Frankly, I wasn’t surprised. I download a fair number of apps every month. When an app wants me to log in, that’s strike one. If an app requires that I create an account and log in before I can do anything at all, that’s strike two and strike three. (Unless, of course, it’s obvious why an account is needed for the functionality of the app.)
That’s the situation I found myself in when I downloaded the ItSpot shopping app. It’s an app that helps me find shopping deals in the city I live in. Cool. It requires logging in with an account. Not cool. I deleted the app. I don’t see a correspondence between shopping deals and creating an account. It already asked for my location, which I gave it. It made sense to require a location, because this app gives me shopping deals based upon it. But then it required that I create an account or log in with Facebook, and that’s where it lost me. Sorry ItSpot dudes, I wanted to help you guys by using your app. But you just made it too annoying.
Here’s a classic one by Google’s Eric Schmidt:
However, patent lawsuits brought to the table by Oracle, Microsoft and Apple could potentially halt Android’s momentum, considering phonemakers might have to pay licensing fees to use the OS depending on the outcome of these cases. Quizzed on the issue, Schmidt replied that this “legal fun” stems from its successes.
“We have seen an explosion of Android devices entering the market and, because of our successes, competitors are responding with lawsuits as they cannot respond through innovations,” he said. “I’m not too worried about this.”
Considering that the Android operating system is a poor clone of iOS, I find this statement somewhat ironic, but completely laughable. Remember that pool of patents from Nortel and Apple, Microsoft, and RIM recently got their hands on? I seem to remember Google being in the running for those, but were beat. Google: what’s your stance here? Do you innovate, or buy others’ innovations?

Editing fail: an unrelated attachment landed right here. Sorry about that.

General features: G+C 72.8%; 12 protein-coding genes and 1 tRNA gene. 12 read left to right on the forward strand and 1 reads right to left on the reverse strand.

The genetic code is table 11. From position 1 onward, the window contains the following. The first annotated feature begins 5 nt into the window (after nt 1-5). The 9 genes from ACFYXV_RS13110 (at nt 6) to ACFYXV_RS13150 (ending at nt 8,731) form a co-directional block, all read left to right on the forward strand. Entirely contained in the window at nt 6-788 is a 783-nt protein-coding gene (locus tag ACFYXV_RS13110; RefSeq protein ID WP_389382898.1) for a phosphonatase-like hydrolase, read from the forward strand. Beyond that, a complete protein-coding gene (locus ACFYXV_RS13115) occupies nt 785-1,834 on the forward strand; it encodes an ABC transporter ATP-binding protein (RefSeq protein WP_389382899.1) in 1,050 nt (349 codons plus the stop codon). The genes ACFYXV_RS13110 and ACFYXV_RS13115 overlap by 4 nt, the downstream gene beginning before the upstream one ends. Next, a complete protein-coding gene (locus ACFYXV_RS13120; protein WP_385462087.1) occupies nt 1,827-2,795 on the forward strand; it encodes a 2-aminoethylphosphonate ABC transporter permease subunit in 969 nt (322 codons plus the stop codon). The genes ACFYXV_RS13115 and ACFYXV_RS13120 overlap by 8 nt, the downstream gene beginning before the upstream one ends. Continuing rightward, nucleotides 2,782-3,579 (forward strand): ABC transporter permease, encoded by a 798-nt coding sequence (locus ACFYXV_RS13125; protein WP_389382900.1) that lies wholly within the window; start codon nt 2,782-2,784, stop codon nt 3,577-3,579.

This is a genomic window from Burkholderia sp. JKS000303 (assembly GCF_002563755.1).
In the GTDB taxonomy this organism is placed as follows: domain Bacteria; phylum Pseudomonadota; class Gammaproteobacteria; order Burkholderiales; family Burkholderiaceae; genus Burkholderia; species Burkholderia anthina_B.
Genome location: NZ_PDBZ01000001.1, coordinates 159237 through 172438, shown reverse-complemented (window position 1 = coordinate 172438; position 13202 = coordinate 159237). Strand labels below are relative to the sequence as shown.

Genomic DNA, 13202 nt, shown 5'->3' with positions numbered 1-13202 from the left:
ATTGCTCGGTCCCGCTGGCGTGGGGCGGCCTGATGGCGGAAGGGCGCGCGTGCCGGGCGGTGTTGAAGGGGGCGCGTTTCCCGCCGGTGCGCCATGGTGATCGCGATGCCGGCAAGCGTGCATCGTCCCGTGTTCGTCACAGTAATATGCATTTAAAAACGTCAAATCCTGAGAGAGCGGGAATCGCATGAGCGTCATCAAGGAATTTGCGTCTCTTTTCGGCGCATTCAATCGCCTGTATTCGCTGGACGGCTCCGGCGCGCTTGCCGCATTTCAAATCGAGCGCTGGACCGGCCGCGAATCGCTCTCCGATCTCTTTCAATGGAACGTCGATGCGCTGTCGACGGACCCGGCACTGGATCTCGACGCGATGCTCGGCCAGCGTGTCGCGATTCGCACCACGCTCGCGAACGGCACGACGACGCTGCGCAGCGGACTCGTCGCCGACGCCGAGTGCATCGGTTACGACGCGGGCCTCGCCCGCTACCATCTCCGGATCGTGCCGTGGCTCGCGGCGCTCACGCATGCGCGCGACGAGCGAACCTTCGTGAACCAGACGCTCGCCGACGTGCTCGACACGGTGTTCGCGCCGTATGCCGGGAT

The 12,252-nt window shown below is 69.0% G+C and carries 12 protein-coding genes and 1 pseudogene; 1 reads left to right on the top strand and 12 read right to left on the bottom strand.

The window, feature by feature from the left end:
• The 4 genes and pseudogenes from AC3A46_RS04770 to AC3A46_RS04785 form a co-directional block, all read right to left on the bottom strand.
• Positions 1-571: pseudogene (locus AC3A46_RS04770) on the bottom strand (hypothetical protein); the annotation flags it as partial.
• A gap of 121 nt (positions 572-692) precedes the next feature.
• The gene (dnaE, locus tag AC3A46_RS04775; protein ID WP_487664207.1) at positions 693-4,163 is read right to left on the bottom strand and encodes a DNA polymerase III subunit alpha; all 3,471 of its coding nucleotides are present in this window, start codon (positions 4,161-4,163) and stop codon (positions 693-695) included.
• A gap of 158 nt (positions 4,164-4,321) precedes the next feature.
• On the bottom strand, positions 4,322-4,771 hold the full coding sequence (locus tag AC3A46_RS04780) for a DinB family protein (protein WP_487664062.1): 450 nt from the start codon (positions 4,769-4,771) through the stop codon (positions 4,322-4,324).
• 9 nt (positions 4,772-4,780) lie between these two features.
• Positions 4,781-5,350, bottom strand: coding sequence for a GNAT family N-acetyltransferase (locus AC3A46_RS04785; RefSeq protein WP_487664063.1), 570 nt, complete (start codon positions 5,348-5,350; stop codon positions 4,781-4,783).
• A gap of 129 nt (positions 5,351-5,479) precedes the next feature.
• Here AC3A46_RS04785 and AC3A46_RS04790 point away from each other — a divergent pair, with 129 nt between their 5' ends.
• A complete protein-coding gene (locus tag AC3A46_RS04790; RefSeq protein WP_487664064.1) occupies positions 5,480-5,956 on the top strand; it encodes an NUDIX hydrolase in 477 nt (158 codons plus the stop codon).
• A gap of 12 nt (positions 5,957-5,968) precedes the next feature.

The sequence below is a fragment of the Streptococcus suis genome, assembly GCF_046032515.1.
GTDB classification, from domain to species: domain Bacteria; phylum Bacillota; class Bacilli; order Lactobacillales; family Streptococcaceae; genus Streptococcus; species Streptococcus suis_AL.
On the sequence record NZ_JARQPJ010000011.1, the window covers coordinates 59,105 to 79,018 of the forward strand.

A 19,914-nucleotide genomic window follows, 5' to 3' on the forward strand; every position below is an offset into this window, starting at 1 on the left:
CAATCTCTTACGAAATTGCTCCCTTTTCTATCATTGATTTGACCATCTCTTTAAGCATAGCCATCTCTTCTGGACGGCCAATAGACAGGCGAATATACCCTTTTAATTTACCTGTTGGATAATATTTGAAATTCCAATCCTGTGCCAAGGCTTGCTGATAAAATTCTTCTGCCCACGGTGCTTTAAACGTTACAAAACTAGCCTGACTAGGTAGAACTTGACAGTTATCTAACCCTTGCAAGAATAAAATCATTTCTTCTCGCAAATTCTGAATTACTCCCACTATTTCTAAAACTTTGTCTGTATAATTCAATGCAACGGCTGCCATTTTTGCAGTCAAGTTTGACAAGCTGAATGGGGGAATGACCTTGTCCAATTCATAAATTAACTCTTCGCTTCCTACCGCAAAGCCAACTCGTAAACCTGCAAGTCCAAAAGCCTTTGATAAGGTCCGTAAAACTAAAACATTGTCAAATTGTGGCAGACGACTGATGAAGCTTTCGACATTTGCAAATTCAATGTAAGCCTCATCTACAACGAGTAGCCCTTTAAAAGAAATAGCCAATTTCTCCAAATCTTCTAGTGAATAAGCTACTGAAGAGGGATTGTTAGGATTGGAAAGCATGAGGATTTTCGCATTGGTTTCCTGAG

Apple announced yesterday that they made tons of money. They didn’t use those words, but I wouldn’t blame them if they did.
Some salient facts:
- Apple posted record quarterly revenue of $28.57 billion.
- Apple posted a quarterly net profit of $7.31 billion, or $7.79 per diluted share.
- Apple sold 20.34 million iPhones in the quarter.
- Apple sold 9.25 million iPads during the quarter.
- Apple sold 3.95 million Macs during the quarter.
My friend sent me an invite to Google+ shortly after the service started, and I’ve been using it ever since. I love the concept of circles and sharing things with only certain people, but there is a real problem with noise. It seems much harder to find the good stuff in my Google+ stream versus my Twitter stream.
No matter, the iPhone app for Google+ is now available, but living in Canada, I couldn’t find it from the app store on my iPhone. I had to download it via iTunes, and then sync my iPhone to my Mac.
What’s it like? I am afraid to say that the experience isn’t that great. The app is slow and buggy. It uses a non-standard tab control across the bottom for no apparent reason. It’s a weird little app that doesn’t seem to have much polish. Frankly, it feels like an Android app.